This essay was first published on Inquirer’s Young Blood
Bret Easton Ellis can kiss my generation’s ass.
The celebrated American author wrote a rare text for Vanity Fair recently, calling the millennials—my generation—Generation Wuss. He did admit that his judgments are “huge generalities,” but didn’t stop at saying we are oversensitive and overinsistent that we are right “despite the overwhelming proof that they are not.”
At Harvard in 2004, 20-year-old Mark Zuckerberg created TheFacebook from his dorm room at the Kirkland House. A decade later, for all its merits and flaws, Facebook has become one of the world’s most powerful communication tools. Only because a millennial decided it would be worth something one day.
Zuckerberg insisted he was right. And wasn’t he overwhelmingly so? Microsoft’s $15-billion offer just when the company was budding seems to confirm that.
Now Zuckerberg can’t just be the defense of millennials every time we are criticized. Someone has to step up and have the same credence.
In Hong Kong, tens of thousands of millennials did. At first they were hesitant, leaving the job to their friends while they cheered from the sidelines. But 17-year-old Joshua Wong bravely stood at the Admiralty District and called on his generation to challenge the government. And what did the authorities do? They arrested and detained a frail, nerdy millennial for insisting he is right.
What happened next is the convergence of so many others his age, with the same disillusionment of being right—standing amid the pressure and exhaustion, sustaining stamina because, as Wong said one Sunday last month to a thinning crowd, “the greater the suppression, the more we fight back, so we will continue to persist, won’t we?”
The world had its eyes on Hong Kong, and who were on the frontline carrying out the most vibrant and determined protest movement of our time? Generation Wuss.
Three years earlier, who were engaged with the movement in Wall Street that would be the blueprint for Hong Kong’s #OccupyCentral? Generation Wuss.
A year before that, who constituted the Arab Spring that toppled dictators in the Middle East? Generation Wuss.
In one way or another, it goes back to that night in February 2004 at Harvard, when the stereotypical millennial sat glued to his computer, out of his mind to think he could ever change the landscape of how the world would work years later.
The world did change drastically after that night. We are better informed and better connected, and therefore, empowered to do things young people from generations before us only dreamed of doing.
Over the course of social media’s evolution, the members of Generation Wuss have fought to show Generation Xers—our most ardent critics—that it is worth their precious time.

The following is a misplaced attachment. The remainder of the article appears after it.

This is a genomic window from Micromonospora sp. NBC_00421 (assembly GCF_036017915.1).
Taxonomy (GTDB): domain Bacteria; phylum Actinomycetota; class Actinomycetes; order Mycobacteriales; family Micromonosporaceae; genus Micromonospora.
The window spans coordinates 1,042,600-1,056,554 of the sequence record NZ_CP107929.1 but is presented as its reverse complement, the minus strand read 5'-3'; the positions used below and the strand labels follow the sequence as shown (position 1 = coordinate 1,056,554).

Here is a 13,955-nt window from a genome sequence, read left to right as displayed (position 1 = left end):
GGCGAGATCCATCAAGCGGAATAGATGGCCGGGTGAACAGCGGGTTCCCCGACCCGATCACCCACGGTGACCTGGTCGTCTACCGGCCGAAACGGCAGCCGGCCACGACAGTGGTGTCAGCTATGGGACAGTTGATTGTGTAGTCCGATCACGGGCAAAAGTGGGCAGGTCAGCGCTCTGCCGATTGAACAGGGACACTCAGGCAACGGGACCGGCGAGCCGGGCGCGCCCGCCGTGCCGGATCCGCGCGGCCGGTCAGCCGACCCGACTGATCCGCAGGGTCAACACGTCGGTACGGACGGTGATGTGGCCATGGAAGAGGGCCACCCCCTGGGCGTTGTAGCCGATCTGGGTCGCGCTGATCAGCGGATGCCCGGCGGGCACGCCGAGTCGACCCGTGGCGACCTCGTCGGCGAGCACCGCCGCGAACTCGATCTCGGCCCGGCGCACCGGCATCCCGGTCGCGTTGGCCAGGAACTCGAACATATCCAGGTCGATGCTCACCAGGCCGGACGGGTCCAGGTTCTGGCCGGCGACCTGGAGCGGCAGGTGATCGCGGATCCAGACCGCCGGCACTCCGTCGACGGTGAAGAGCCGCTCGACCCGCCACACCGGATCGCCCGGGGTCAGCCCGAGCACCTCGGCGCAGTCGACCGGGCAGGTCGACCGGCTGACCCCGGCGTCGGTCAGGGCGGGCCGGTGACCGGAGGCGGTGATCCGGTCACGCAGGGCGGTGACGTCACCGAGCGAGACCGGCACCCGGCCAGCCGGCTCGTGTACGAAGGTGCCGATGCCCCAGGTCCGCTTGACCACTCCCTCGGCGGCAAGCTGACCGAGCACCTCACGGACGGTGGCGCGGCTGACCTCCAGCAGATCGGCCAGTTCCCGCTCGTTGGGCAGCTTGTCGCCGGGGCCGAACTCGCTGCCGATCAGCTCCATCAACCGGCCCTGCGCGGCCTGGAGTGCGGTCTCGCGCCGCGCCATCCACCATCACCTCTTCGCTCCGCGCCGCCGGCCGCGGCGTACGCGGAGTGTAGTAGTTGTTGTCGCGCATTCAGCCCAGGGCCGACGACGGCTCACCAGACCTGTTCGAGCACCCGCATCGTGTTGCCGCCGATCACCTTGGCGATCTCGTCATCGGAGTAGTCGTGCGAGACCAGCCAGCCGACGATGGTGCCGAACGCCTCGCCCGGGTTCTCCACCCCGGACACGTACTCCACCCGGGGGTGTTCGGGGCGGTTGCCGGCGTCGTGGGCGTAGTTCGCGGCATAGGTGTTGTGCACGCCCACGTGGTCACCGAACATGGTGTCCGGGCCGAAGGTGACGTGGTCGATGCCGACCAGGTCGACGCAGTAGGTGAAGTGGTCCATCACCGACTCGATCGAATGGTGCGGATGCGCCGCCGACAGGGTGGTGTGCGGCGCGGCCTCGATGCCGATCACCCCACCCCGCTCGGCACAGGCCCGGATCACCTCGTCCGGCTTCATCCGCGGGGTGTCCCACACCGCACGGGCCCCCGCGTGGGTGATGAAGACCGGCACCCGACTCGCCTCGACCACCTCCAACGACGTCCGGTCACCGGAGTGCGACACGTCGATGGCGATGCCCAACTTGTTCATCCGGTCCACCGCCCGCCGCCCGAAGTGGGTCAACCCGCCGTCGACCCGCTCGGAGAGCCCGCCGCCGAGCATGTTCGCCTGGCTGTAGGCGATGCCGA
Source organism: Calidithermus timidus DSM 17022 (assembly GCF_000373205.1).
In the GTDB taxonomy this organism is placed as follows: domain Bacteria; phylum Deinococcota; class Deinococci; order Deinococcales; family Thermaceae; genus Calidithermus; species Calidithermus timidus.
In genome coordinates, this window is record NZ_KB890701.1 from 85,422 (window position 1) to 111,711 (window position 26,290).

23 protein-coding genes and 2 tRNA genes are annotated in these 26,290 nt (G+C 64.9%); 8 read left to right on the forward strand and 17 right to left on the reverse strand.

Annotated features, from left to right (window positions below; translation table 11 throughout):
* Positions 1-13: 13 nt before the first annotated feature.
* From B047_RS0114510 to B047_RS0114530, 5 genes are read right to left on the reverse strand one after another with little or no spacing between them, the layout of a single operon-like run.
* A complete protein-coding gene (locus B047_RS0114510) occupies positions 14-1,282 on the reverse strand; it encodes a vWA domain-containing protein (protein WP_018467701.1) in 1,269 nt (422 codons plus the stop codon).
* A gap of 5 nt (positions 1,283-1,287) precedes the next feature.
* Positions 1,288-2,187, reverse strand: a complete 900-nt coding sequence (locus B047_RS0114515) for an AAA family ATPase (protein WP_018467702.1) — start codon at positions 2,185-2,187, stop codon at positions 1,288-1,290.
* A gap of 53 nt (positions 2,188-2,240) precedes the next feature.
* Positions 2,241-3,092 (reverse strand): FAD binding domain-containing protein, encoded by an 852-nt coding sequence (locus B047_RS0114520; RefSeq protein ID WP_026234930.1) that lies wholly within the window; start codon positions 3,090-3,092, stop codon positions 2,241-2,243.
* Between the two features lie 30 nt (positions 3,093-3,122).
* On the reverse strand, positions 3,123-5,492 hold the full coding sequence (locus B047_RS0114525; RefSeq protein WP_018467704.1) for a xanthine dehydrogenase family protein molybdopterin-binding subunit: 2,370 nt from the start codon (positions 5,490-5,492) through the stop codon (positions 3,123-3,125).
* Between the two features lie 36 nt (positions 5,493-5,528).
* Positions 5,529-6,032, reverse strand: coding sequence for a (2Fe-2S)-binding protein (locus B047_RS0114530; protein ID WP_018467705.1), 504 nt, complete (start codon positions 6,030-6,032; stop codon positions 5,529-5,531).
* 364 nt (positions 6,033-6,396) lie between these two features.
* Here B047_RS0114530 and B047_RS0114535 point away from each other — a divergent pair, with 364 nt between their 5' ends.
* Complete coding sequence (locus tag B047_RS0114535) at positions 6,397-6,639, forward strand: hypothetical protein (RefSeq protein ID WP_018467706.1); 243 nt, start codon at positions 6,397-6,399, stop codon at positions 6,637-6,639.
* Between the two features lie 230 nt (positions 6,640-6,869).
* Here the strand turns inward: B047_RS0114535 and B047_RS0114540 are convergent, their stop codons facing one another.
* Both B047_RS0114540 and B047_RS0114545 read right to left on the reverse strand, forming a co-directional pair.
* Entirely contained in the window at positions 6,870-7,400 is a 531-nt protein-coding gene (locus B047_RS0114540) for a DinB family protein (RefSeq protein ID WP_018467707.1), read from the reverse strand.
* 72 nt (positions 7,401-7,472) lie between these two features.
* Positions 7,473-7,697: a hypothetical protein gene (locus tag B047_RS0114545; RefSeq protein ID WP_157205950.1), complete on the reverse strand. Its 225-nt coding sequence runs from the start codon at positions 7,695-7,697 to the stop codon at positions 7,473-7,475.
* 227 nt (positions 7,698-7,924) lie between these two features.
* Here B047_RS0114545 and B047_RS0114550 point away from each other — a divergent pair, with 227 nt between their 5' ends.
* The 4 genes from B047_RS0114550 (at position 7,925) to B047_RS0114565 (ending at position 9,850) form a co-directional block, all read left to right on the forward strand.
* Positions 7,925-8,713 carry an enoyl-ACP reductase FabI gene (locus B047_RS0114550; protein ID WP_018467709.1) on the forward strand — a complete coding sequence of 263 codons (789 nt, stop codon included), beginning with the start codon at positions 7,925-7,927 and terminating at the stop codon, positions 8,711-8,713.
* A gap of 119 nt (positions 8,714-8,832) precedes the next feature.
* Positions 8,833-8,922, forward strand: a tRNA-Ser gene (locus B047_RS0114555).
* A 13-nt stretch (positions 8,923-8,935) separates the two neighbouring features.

Fresh graduates barged into corporations and newsrooms all over the world and said social media was the game-changer. Did they believe us? Not at first. It took years—years and years of convincing we weren’t just tweeting our “oversensitivity,” but actually demonstrating how connected we are. Now you have Generation X inventing jobs for the tech-savvy millennials, making us their social media elves working in a medium they initially dismissed as nothing.
Easton Ellis suggested that millennials were indirect results of the overprotectiveness of Generation X parents, “inadequately preparing them in how to deal with the hardships of life and the real way the world works.”
Let’s dissect that statement in two, the latter part being that Generation X is overprotective of us.
In Hong Kong, parents joined the anti-Occupy group called the “Blue Ribbon” movement, resenting the fact that their children have uncharacteristically defied their wishes.
“Those students are so innocent. We are very sympathetic to those parents who couldn’t stop their children from taking to the street in protest,” said a Chinese woman.
But has that overprotectiveness “inadequately prepared” us, as Easton Ellis implies? The persistence in that young crowd in Admiralty, Hong Kong, tells you otherwise.
It is all sorts of disobedience, yes, but one that remains determined to give justice and meaning to the thousands of students that came before them in 1989 in Tiananmen Square, Beijing.
But maybe older people just have the natural predisposition to underestimate those younger than they. Maybe it’s the way humans work. But never have we seen so much disdain in one particular generation.
“…If anyone has a snarky opinion of Generation Wuss, then that person is labeled by them as a ‘douche’—case closed. No negativity—we just want to be admired. This is problematic because it limits discourse: if we all just like everything—the Millennial dream—then what are we going to be talking about? How great everything is?” Easton Ellis ranted further.
For one, everything isn’t great, so we don’t want you to talk about that. But it happens just once in a change of generation that so many opportunities exist at the same time.
The world is connected like never before, young ones are confident like young once never were; the freedom to choose and the freedom to speak have never been so fervent.
And in our account of recent history: a series of fortunate events that inspire and encourage us to do something unheard of.
We don’t want to be admired, we want to be acknowledged. More importantly, we want to be challenged. Yes, we are the idealistic generation. We think that we can do anything with just one push of a button. And many times, we have. Does that scare you?
It should, partly. It’s the same kind of idealism that terrorists feed on. Young, idealistic, brilliant ones are being corrupted by savages who have jihad all wrong. And think, what if we had just listened to them, and not called them wuss for having the millennial dream?
And so, Mr. Easton Ellis, and the rest of Generation X: We, Generation Wuss—represented proudly in this period of history by the thousands of our kind in Hong Kong—only ask: Hear us sing.